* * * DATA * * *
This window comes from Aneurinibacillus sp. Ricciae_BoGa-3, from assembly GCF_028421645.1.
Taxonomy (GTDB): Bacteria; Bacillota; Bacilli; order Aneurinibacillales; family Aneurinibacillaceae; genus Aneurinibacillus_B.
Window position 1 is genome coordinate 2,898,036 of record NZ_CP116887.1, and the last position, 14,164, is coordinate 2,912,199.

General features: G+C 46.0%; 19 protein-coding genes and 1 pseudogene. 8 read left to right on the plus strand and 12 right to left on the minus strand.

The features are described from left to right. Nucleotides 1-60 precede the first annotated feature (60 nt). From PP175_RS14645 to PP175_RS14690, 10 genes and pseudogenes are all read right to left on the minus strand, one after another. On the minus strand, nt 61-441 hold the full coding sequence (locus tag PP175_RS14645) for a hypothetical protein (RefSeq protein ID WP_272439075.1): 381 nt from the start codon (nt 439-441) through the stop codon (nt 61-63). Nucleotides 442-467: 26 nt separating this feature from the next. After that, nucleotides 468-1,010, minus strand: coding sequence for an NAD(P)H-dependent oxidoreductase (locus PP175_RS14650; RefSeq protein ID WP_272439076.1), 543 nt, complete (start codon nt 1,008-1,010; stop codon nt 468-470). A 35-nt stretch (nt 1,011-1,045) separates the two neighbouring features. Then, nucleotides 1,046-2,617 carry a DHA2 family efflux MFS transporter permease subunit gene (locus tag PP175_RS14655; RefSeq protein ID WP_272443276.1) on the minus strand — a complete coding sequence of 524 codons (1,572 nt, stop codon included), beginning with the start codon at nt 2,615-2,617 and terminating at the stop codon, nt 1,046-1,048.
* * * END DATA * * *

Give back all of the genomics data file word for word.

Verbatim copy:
This window comes from Aneurinibacillus sp. Ricciae_BoGa-3, from assembly GCF_028421645.1.
Taxonomy (GTDB): Bacteria; Bacillota; Bacilli; order Aneurinibacillales; family Aneurinibacillaceae; genus Aneurinibacillus_B.
Window position 1 is genome coordinate 2,898,036 of record NZ_CP116887.1, and the last position, 14,164, is coordinate 2,912,199.

General features: G+C 46.0%; 19 protein-coding genes and 1 pseudogene. 8 read left to right on the plus strand and 12 right to left on the minus strand.

The features are described from left to right. Nucleotides 1-60 precede the first annotated feature (60 nt). From PP175_RS14645 to PP175_RS14690, 10 genes and pseudogenes are all read right to left on the minus strand, one after another. On the minus strand, nt 61-441 hold the full coding sequence (locus tag PP175_RS14645) for a hypothetical protein (RefSeq protein ID WP_272439075.1): 381 nt from the start codon (nt 439-441) through the stop codon (nt 61-63). Nucleotides 442-467: 26 nt separating this feature from the next. After that, nucleotides 468-1,010, minus strand: coding sequence for an NAD(P)H-dependent oxidoreductase (locus PP175_RS14650; RefSeq protein ID WP_272439076.1), 543 nt, complete (start codon nt 1,008-1,010; stop codon nt 468-470). A 35-nt stretch (nt 1,011-1,045) separates the two neighbouring features. Then, nucleotides 1,046-2,617 carry a DHA2 family efflux MFS transporter permease subunit gene (locus tag PP175_RS14655; RefSeq protein ID WP_272443276.1) on the minus strand — a complete coding sequence of 524 codons (1,572 nt, stop codon included), beginning with the start codon at nt 2,615-2,617 and terminating at the stop codon, nt 1,046-1,048.